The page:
FOXBORO -- It will be difficult for the Patriots to simulate in practice exactly how disruptive Houston defensive end J.J. "Swatt" can be in the passing game.
But they do have a few tricks to try.
"There's ways to work on it in practice with different guys," quarterback Tom Brady said Wednesday. "I know Coach Belichick likes to bring guys in with racquetball paddles and stick those up in the air, which I'm sure there'll be a whole bunch of those there this week, which . . ." -- he gave pause for a rueful smile -- ". . . doesn't always make me very happy. But that's probably a good way to prepare for it. It's like throwing over a wall. It's hard."
Watt has defended 15 passes this season. Are there players in the NFL who have more? Sure -- five cornerbacks.
And there's more.
Despite being an end in a 3-4 defense, Watt has amassed 15.5 sacks.
Belichick said Tuesday that the different sub-packages Houston employs, and the frequency with which the team uses them, affords Watt more of an opportunity to get to the quarterback.
"He's in a bunch of different places so you can't really nail down where he's going to be at. I think all those different guys on our offensive line will get a match up at one point in the game. But Houston does a good job of moving him around," Brady said.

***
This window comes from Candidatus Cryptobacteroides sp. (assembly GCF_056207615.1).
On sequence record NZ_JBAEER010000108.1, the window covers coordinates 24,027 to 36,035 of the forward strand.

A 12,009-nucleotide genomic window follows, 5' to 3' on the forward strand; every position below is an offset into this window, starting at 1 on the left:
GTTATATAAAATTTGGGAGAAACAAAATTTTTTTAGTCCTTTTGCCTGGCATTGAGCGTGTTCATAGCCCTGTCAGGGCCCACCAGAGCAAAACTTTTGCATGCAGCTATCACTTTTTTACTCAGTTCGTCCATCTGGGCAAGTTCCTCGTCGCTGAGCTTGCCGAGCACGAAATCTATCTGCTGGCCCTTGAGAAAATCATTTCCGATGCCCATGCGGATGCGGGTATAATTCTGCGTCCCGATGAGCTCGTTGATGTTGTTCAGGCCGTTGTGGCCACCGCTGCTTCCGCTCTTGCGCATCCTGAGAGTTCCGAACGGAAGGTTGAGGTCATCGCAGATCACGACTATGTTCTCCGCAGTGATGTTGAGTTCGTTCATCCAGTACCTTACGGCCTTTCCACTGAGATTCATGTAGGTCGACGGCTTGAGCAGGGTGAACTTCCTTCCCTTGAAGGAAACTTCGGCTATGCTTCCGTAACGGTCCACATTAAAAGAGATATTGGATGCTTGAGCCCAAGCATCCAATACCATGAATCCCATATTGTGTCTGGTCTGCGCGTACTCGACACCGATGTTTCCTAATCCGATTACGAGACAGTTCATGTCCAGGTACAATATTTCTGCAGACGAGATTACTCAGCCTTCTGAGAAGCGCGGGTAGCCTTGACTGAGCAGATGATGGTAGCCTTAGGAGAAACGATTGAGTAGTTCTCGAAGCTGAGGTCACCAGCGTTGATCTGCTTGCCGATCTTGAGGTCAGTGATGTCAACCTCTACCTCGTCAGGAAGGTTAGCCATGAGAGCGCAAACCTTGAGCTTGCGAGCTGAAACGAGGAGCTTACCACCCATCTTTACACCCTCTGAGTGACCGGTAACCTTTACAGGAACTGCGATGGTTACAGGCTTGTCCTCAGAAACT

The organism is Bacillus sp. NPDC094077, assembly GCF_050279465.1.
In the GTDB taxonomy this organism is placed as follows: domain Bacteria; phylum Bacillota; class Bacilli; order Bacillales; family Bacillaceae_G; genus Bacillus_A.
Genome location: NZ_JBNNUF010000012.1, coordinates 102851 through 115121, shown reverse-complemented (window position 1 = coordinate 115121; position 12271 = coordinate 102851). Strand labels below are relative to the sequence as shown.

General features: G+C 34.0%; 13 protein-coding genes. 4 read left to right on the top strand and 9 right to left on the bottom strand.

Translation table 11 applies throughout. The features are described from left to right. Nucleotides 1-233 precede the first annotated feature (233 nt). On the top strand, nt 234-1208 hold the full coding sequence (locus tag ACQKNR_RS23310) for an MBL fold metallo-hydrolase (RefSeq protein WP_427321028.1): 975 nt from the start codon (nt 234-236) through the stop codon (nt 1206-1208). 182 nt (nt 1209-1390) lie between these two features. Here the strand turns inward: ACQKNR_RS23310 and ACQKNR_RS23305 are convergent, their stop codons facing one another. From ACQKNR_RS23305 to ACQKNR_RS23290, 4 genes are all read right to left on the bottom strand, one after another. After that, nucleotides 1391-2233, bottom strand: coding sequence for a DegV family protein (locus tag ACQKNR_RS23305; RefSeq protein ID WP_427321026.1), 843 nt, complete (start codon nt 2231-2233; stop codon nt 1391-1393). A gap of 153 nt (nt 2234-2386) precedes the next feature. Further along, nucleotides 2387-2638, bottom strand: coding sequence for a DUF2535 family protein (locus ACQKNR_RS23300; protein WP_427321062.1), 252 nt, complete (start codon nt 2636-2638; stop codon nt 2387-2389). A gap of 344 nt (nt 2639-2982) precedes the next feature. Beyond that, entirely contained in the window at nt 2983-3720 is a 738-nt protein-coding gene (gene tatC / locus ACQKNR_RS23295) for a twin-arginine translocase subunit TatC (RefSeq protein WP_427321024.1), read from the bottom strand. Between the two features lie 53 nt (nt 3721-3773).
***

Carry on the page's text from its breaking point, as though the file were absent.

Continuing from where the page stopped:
"He's as impressive as a player you could see on film. His agility, his quickness, his length, his instinctiveness in getting his hands up in the air to bat balls down. He's a great player for that defense."
Watt is a player you can't afford to lose sight of for a single snap. But it's not Brady's job to keep tabs all night.
"There's a lot of trust that you have to have in the offensive line, so I don't concern myself so much with worrying about a particular pass rusher on the 'D'-line; for me it's more coverage-oriented, and trying to read out the coverage, trying to get the ball out to the open guy as fast as I can. I can't think too much about looking at where they're at," the quarterback explained.
"It's not like there's any special formula to blocking a good defensive lineman, you just have to stand up and play a great game."
Oh, is that all?